12. The Bride’s Return Home (三朝回门)

Brenda and Matthew’s Romantic Wedding at Sinfonia Ristorante by Andri Tei Photography

Traditionally, the bride will return to her family home for a visit three days after the wedding, known as 三朝回门 or simply 回门 . But this tradition has been modernised over the years and it is common for the bride and her groom to return to her home on the same day of the wedding, right after she has completed the 过门 and its related rituals at the groom’s home.

To signify the passing of three days, the bride usually changes into a Qun Kua (群褂), a modern cheongsam, or another wedding dress before she returns home. Once home, the tea ceremony for her family members will commence. Traditionally, this tea ceremony represents the formal introduction of the groom to the bride’s family.

After the tea ceremony has completed, the roast pig gifted by the groom (it is customary for the groom to gift a whole roast pig to the bride’s family as a symbol of her chastity, but today, modern couples are opting to replace it with canned pig trotters instead or do away with this tradition altogether) will be divided into three sections, the head, middle and tail. The bride’s family will keep the middle portion, while the head and tail will be wrapped in red paper or cloth and returned to the groom’s family, symbolising a perfect union (有头有尾). Mandarin oranges will also be exchanged during 回门 for the couple to bring back to the groom’s family.

13. The Wedding Banquet (喜酒)

Jacqueline and Joey’s Heartfelt Wedding at Novotel Singapore on Stevens by Natalie Wong Photography

The Chinese wedding banquet serves as the final roundup for the line-up of Chinese wedding traditions that most couples are expected to follow. After the formal ceremonies of a Chinese wedding are complete, a celebratory meal is held to rejoice in the couple’s union and the unification of the two families.

A Chinese wedding banquet is a spectacle to behold, an experience to be had and never quiet. While wedding banquets were unanimously held at a hotel ballroom in the past, couples today prefer a more intimate and casual setting at restaurants or unique event spaces for their once-in-a-lifetime.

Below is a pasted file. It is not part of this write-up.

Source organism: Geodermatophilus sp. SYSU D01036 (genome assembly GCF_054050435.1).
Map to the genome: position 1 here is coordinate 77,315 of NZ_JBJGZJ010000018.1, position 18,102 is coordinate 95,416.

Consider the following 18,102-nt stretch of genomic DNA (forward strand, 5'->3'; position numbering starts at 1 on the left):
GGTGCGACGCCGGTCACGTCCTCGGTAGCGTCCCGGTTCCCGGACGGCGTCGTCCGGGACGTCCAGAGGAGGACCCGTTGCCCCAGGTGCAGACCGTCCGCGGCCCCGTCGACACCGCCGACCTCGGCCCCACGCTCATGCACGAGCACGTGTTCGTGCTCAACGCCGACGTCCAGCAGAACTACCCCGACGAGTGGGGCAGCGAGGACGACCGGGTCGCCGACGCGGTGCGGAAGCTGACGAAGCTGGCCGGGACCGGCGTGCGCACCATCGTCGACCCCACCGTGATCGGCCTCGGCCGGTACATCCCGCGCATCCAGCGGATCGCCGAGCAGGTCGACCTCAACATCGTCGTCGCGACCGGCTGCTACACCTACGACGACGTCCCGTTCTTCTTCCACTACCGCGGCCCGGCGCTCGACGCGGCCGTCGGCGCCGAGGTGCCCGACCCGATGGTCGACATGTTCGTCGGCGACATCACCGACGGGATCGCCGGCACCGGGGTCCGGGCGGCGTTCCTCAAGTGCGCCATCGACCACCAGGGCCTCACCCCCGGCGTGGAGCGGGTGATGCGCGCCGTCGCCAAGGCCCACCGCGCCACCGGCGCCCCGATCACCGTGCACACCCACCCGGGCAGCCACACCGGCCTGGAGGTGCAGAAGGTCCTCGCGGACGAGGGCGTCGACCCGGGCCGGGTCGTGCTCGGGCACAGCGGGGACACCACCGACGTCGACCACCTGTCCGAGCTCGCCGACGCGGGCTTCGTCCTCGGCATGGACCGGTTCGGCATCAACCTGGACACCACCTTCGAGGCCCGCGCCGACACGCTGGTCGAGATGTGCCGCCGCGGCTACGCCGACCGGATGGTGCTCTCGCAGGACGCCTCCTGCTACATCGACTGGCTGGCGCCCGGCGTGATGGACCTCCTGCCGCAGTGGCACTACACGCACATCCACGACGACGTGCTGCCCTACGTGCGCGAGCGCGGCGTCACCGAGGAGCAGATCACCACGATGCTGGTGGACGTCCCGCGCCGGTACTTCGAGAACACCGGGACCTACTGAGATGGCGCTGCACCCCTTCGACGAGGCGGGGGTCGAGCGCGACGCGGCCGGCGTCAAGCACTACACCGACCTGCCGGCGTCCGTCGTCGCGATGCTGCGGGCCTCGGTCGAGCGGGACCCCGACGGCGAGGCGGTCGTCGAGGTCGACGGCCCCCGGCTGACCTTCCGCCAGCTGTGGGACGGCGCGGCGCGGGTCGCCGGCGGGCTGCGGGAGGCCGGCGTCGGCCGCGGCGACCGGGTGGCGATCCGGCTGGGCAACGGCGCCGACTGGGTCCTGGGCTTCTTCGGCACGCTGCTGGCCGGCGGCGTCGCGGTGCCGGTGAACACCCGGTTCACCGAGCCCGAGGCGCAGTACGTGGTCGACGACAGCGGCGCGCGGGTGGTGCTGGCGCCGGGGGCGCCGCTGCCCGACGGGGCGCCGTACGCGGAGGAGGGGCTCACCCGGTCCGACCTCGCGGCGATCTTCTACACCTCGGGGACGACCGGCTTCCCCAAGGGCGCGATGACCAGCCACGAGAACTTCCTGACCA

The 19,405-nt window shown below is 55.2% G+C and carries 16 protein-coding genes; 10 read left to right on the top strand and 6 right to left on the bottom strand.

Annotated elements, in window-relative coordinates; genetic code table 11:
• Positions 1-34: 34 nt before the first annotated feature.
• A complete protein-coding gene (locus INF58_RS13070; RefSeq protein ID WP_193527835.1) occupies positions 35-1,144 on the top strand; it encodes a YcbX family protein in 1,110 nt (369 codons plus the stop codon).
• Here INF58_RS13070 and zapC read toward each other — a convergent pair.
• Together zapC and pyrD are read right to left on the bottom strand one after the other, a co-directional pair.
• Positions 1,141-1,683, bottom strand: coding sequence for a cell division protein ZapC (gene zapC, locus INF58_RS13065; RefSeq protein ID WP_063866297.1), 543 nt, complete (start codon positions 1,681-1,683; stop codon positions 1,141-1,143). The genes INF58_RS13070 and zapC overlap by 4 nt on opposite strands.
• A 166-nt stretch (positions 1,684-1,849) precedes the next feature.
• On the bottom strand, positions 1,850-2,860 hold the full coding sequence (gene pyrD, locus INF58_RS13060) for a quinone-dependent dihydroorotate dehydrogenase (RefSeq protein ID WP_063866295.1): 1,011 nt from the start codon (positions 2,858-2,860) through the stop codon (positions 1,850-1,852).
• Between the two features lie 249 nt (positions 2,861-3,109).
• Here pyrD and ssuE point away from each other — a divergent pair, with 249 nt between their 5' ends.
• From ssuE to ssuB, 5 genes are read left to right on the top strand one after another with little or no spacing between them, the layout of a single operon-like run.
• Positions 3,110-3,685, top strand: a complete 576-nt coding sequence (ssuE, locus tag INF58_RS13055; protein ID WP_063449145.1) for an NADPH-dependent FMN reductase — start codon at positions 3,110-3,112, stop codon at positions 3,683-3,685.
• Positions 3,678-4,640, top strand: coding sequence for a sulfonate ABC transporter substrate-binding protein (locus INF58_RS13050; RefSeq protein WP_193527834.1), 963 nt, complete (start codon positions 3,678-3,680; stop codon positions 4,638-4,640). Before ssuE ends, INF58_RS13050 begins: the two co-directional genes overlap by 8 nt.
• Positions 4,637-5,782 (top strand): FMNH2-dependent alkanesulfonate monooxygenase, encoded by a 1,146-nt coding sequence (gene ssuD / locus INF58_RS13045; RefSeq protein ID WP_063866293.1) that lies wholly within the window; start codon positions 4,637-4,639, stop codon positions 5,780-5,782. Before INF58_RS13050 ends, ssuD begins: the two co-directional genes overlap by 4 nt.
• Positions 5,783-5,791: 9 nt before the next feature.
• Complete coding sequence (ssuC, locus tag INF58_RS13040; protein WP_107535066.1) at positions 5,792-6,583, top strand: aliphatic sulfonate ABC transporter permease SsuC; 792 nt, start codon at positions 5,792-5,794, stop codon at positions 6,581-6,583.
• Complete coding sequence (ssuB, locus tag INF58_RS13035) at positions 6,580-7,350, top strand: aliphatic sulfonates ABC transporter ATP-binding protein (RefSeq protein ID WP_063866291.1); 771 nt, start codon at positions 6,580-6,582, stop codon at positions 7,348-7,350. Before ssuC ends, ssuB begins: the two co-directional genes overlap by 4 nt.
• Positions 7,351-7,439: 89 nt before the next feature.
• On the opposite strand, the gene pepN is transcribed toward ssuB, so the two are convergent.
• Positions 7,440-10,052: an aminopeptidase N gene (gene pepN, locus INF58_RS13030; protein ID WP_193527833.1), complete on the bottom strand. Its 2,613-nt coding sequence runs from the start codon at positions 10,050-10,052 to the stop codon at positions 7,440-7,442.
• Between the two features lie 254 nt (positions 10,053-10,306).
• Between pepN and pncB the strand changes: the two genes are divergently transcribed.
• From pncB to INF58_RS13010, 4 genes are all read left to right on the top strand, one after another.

During a Chinese wedding banquet, guests will gift the happy couple with their blessings in the form of a red packet (ang bao) at the reception before they enter the dining hall. During the celebration, it is common for the bride and/or groom to change their outfits at least once as they prepare for their march-ins. However, this may vary as some couples prefer to wear the same outfit throughout the duration of the banquet.

Another common sight of a Chinese wedding banquet is the toast, where the emcee will invite the couple and their families and their bridal party up on stage for a lively toast known affectionately as Yam Seng. The emcee will cue for the couple and their guests on stage to start with a yam seng cheer, and prompt the rest of the guests on the floor to follow suit. The yam seng cheers will continue for at least three rounds before everyone is invited to return to their seats. The couple will then make their rounds and greet their guests at their respective tables and more rounds of yam seng cheers might ensue.

At the end of the night, it is customary for the couple and their parents to bid all the guests a good night and thank them for attending the celebration.


Calista and Christopher’s Big and Gorgeous Wedding at Raffles Hotel Jakarta by Iluminen

During some of these Chinese wedding traditions, a number of items are included and gifted for their symbolic meaning instead of their practical use. As these items are given as blessings for your marriage, you are not advised to donate, give or dispose of them. Find out what these items are and what you can do with them after you have completed these Chinese wedding traditions.

Feature Image from Lalu and Chris’ Bright and Colourful Sapa-Inspired Backyard Wedding by Alvelyn Alko

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The Ultimate Chinese Wedding Customs And Traditions Guide For Modern Singapore Brides